Setting a salary level for an elected mayor in Portland, should such a position be approved by voters in November, has been described as a “politically delicate issue.”

Well, only if by “politically delicate” you mean “potentially explosive.”

That’s because the members of the panel drawing up proposed changes to the city charter have decided not only to recommend that the city have a full-time mayor, but also that the position should be compensated as a real job with real responsibilities.

The panel’s recommendation, however, comes at a time when the city is under fiscal pressure not only because of local revenue shortfalls and cutbacks in state aid from the recession.

So, the idea that the city should raise the mayor’s pay from the current $7,195 to a minimum of $66,590 appears excessive in some eyes. “Excessive” is a term that’s easy to apply to a raise of 925 percent, but the commission makes a strong case for it, despite the views of a few dissenters.

After all, the job the panel is proposing has only one thing in common with the job currently being performed: its name. The current “mayor” of Portland could more correctly be called “chairman of the City Council,” because that is what the position really is. At present, the mayor is chosen by a majority of the council and is tasked with chairing council sessions, appointing councilors to committees and representing the city at ceremonies.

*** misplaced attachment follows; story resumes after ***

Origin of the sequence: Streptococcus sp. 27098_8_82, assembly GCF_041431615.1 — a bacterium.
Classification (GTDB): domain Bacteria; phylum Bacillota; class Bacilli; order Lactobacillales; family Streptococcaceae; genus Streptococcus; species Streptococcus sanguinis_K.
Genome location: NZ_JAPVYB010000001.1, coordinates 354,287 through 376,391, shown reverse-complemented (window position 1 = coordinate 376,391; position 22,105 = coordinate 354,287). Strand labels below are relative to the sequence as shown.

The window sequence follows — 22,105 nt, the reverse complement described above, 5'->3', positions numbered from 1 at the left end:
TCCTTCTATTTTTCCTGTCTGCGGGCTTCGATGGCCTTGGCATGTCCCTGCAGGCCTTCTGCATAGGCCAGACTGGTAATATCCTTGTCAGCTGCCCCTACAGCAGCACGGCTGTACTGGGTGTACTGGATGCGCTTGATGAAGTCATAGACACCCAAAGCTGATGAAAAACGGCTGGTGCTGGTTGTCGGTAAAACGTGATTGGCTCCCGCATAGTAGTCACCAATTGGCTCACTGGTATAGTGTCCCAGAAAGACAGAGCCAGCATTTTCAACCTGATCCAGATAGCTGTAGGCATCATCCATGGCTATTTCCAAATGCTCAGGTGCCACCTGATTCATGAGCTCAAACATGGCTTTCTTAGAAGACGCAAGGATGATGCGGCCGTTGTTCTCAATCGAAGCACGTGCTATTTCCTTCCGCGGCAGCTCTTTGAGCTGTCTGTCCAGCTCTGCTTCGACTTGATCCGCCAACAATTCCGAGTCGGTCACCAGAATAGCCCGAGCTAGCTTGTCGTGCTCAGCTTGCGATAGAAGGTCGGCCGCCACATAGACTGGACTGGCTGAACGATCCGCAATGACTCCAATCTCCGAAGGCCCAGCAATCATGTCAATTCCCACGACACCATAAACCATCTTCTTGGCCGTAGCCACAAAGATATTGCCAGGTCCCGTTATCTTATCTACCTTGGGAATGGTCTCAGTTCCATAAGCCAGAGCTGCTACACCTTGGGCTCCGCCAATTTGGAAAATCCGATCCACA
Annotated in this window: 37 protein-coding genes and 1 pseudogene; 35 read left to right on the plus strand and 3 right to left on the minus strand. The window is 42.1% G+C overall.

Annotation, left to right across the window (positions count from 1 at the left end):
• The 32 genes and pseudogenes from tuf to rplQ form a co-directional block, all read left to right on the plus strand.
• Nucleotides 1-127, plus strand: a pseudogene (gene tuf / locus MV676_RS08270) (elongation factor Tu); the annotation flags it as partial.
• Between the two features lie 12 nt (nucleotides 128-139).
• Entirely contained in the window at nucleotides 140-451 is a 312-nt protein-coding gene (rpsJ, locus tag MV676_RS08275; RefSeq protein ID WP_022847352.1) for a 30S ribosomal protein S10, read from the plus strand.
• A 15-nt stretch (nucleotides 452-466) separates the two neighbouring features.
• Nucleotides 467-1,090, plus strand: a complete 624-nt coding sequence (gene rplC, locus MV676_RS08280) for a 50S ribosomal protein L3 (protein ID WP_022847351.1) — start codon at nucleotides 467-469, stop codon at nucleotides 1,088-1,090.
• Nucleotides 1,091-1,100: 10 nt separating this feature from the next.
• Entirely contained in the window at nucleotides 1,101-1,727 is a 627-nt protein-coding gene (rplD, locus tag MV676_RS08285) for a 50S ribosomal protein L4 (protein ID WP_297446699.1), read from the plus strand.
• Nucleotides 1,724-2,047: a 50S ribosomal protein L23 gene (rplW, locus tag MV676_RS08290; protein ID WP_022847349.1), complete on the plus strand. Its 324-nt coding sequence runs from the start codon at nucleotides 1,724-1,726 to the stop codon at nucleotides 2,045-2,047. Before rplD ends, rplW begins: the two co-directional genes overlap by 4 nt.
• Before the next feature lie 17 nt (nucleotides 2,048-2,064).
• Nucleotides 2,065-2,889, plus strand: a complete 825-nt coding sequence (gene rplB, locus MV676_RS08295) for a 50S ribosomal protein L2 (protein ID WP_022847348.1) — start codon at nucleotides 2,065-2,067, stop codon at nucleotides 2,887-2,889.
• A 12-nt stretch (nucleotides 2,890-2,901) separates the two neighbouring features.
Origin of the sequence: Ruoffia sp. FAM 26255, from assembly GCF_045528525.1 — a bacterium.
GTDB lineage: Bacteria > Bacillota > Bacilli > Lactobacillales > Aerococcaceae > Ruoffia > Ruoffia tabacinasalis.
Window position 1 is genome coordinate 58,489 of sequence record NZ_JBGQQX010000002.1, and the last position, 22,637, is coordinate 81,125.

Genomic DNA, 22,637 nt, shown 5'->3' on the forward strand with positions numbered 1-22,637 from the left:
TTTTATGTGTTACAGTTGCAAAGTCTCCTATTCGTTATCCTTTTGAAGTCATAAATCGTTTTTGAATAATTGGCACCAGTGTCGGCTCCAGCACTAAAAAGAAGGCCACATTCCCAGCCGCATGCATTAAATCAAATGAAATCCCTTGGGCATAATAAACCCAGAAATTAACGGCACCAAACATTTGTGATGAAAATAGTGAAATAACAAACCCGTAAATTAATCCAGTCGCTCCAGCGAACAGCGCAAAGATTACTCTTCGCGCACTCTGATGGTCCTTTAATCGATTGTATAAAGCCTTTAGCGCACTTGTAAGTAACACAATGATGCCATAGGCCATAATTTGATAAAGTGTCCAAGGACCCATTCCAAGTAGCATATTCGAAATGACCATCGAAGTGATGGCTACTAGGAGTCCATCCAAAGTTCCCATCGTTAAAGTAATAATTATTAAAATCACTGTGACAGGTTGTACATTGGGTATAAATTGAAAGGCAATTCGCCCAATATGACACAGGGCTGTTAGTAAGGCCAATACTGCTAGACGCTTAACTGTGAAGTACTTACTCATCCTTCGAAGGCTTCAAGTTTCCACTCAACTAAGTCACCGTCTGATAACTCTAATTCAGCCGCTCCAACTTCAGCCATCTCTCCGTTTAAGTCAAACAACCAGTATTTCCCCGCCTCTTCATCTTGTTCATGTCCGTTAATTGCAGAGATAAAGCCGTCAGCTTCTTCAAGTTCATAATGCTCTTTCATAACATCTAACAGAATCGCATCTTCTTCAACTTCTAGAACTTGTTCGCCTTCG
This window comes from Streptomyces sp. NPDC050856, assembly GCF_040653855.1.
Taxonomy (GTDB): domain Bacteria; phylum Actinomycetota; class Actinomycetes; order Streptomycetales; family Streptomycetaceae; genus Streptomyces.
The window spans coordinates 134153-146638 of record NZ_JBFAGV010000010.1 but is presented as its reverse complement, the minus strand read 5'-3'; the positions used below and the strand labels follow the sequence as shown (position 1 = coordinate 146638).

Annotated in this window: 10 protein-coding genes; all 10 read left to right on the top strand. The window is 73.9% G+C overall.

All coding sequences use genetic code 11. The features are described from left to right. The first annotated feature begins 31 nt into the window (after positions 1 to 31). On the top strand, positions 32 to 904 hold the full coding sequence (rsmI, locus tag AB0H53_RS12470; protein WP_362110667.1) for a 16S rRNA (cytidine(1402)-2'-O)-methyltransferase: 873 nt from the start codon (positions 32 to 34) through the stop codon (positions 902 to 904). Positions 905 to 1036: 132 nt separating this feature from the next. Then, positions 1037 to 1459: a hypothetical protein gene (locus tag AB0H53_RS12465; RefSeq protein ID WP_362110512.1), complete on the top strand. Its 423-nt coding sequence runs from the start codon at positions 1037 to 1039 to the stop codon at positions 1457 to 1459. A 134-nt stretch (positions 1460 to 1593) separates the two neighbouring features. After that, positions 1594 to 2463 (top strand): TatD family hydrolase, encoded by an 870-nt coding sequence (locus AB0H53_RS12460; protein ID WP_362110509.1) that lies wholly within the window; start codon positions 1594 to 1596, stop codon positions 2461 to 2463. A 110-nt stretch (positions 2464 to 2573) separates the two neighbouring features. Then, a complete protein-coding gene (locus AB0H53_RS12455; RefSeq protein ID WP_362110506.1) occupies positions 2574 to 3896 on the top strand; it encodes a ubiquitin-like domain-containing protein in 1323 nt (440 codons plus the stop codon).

The new post, as defined by the Charter Commission, would be a full-time position elected directly in a citywide campaign for a four-year term.

Although the new mayor would still be one of the nine city councilors with just one vote on council proposals, the occupant would be the city’s political leader and presumably would be elected on a platform of municipal goals and improvements that would become the mayor’s agenda in office. In conjunction with that agenda, the mayor would oversee the city manager as that hired employee prepared the annual city budget, the most important task the administration performs.

Commission members said they struggled with setting a fair base salary for a post that oversees 1,300 workers and a $250 million budget, and they decided it should be 1½ times the median household income in the city, currently $44,393.

The council would set the mayor’s annual salary by majority vote, but the charter panel wanted a minimum to prevent councilors from cutting the job’s pay as punishment.

There’s a public hearing on the plan on May 6, so citizens with questions should show up to ask them. But this idea should be easy to defend.


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